Mining companies extracted nearly four million tons of uranium from Navajo lands between 1944 and 1986. The tribe banned mining of the radioactive ore in 2005. But an estimated 70 million tons of naturally occurring uranium still lies under tribal lands. And mining companies want to get at it.
Many of the companies own mineral rights on land adjacent to the reservation. But they also want to expand operations onto tribal land. They propose building in-situ mines, where water and chemicals are injected into the ground to dissolve the uranium ore before pumping it to the surface.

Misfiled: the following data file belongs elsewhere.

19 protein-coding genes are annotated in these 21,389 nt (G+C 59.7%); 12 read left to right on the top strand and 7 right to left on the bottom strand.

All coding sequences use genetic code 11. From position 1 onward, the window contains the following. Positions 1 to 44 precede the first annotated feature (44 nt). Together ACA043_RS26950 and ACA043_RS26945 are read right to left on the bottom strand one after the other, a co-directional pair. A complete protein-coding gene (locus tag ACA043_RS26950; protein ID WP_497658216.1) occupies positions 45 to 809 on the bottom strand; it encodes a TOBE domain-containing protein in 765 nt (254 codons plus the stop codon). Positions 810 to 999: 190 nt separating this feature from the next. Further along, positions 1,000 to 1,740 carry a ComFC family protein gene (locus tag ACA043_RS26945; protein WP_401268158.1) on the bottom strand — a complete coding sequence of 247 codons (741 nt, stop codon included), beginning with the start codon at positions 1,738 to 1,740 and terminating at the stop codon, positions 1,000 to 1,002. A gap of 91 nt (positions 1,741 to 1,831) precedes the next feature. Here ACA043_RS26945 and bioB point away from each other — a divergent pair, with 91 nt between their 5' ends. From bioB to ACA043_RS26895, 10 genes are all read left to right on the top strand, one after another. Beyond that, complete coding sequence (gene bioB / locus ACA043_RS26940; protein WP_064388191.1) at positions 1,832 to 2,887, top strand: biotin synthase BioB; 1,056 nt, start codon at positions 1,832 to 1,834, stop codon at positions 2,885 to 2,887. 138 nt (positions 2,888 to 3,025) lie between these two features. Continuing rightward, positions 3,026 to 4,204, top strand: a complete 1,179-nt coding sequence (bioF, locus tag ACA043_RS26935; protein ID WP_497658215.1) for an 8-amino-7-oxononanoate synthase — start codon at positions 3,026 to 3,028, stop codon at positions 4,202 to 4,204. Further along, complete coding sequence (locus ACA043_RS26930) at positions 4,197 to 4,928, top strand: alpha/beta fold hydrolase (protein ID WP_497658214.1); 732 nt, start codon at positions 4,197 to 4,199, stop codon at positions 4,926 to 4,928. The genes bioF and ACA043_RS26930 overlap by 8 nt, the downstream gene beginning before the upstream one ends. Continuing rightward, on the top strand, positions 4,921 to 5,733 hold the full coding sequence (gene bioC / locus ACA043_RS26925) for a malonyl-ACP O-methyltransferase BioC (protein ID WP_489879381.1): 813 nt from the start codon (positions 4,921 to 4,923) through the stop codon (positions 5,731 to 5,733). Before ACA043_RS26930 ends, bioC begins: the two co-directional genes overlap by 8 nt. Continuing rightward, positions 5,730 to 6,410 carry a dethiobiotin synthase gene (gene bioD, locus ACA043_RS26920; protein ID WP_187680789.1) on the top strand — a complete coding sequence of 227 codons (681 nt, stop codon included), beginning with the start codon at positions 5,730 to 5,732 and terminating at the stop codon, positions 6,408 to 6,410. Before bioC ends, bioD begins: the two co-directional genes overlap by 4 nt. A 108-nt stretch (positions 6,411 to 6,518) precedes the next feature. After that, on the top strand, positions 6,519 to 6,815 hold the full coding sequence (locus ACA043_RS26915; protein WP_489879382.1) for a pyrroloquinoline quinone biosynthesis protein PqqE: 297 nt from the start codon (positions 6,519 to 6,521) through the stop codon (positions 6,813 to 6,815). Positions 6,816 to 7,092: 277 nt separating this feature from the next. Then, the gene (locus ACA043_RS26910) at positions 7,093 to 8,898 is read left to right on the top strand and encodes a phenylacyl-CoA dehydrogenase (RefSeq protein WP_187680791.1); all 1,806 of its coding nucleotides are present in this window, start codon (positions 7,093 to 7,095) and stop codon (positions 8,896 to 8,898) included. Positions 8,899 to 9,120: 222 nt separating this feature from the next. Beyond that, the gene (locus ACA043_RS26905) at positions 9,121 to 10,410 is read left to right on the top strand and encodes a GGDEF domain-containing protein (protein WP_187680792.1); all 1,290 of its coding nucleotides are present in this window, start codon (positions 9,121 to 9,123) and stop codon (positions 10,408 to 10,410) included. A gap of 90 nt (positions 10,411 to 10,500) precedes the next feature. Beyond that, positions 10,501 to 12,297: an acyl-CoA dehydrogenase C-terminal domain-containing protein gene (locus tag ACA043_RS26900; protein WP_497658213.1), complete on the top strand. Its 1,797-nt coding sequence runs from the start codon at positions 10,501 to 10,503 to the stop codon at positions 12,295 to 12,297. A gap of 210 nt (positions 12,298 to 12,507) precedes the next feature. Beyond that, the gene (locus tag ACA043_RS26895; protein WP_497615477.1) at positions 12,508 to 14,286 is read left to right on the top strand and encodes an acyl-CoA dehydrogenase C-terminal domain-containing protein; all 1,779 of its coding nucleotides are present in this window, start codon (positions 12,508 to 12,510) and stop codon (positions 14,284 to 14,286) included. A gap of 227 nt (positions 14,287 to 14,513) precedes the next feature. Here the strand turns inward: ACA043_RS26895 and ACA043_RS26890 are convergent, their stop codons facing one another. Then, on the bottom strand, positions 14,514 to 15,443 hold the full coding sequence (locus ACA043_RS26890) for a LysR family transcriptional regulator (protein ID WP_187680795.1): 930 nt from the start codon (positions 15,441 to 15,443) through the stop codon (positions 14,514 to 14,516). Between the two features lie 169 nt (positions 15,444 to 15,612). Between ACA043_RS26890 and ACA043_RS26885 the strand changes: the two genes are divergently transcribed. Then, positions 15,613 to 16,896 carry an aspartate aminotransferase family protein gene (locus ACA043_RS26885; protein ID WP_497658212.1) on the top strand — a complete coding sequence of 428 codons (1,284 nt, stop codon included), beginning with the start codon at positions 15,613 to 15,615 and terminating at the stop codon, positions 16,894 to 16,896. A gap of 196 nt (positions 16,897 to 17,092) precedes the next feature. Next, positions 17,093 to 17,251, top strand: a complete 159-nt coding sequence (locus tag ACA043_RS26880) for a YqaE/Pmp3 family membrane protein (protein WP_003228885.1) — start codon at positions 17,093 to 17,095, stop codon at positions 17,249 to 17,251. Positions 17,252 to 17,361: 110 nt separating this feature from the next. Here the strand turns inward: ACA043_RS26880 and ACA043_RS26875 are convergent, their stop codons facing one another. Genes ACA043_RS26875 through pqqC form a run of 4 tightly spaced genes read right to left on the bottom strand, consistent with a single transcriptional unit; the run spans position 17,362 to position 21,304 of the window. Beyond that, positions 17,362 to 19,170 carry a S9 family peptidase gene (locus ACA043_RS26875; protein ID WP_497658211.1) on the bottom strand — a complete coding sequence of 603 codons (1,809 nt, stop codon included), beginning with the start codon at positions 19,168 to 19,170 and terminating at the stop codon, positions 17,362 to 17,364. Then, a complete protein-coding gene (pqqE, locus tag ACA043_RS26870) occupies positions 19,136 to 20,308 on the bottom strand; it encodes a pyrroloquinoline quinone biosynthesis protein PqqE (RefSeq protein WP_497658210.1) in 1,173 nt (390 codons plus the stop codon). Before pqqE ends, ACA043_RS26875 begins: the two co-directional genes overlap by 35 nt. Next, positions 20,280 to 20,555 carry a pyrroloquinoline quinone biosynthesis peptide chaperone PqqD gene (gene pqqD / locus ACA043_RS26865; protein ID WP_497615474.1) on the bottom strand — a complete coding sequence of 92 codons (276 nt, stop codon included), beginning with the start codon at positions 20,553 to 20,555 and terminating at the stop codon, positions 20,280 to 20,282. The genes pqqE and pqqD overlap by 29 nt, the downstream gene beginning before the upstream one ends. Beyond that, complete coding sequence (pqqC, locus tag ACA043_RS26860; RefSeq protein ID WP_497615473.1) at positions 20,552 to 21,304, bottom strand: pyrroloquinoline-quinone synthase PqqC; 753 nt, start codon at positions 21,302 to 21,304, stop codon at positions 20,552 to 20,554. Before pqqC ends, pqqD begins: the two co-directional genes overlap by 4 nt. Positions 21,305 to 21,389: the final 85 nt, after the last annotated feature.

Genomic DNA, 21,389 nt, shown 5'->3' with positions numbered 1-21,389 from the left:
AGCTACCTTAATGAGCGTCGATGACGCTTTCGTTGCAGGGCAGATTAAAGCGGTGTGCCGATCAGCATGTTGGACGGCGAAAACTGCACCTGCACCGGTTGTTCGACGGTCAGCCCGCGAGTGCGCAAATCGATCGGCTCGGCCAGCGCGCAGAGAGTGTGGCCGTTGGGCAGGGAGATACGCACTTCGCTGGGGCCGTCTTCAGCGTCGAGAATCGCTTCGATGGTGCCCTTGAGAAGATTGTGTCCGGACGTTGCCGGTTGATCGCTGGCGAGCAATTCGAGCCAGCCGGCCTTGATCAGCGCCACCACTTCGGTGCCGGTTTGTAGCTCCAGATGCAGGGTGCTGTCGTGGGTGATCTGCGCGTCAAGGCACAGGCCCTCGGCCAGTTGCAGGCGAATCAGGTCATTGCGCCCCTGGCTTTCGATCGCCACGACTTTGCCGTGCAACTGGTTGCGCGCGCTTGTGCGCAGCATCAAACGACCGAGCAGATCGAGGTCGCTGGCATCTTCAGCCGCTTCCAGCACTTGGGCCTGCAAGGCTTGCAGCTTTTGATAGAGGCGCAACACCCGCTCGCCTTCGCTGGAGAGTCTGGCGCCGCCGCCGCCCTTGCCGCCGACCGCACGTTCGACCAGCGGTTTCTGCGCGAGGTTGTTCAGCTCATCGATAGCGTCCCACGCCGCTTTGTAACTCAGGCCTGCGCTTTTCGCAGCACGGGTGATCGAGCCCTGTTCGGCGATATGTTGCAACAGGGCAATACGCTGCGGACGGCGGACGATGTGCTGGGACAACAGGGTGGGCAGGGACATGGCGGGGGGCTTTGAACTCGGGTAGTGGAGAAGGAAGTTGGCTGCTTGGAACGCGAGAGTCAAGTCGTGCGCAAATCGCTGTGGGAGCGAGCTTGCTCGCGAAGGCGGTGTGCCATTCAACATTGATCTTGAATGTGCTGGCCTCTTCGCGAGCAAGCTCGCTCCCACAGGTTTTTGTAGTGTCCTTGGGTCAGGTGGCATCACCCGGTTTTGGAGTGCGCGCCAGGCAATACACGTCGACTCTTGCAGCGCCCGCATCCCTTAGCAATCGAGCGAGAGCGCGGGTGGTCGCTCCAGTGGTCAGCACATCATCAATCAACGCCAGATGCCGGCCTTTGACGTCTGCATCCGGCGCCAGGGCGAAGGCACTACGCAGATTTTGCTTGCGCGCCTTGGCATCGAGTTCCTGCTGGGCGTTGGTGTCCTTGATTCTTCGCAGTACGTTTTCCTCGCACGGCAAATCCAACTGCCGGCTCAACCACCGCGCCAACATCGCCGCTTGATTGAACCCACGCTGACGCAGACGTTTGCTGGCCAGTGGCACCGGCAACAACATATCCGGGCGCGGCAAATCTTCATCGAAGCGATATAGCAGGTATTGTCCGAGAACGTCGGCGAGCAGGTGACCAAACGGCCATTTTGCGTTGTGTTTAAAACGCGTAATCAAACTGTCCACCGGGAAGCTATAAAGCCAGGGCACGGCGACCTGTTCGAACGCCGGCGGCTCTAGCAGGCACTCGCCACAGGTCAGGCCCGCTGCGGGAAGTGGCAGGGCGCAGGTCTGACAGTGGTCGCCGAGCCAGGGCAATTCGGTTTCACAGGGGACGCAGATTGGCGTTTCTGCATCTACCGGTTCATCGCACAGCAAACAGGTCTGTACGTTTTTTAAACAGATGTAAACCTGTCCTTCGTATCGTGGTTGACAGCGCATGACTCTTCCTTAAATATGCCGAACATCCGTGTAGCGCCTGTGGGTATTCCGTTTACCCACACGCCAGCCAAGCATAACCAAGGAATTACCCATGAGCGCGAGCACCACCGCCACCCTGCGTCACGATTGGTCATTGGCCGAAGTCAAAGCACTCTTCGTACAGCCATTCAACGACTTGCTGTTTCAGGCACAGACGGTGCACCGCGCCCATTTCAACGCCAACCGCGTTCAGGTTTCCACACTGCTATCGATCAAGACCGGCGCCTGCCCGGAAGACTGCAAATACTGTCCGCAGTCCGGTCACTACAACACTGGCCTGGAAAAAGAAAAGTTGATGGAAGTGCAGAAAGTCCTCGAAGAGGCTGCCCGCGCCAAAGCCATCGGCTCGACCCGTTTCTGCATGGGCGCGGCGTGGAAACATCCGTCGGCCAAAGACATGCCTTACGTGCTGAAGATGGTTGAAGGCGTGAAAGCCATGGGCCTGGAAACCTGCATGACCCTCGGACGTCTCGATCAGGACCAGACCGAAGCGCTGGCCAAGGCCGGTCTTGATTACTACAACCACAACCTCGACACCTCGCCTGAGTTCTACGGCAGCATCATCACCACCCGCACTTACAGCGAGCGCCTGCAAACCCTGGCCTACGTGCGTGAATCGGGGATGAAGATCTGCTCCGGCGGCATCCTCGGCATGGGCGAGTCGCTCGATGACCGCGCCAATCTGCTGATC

The idea doesn't sit well with some Navajo environmental officials, who say federal and tribal governments are still dealing with more than 500 abandoned mine claims on tribal lands.
Studies have suggested that the old mines and their elevated levels of uranium caused health problems for workers and people living nearby. Meanwhile, a recent U.S. Environmental Protection Agency report says more than $100 million has been spent cleaning up tribal properties tainted by high levels of uranium.
Mining company officials say that won't happen again because they now use advanced technologies and take more precautions. They're looking at the reserves under the Navajo Nation and planning for a predicted rise in the markets, saying that as the demand for energy grows, so will the demand for uranium. Mat Leuras with Uranium Resources says as the demand for energy grows, so will the demand for uranium.
EPA's Navajo Nation Uranium Contamination Program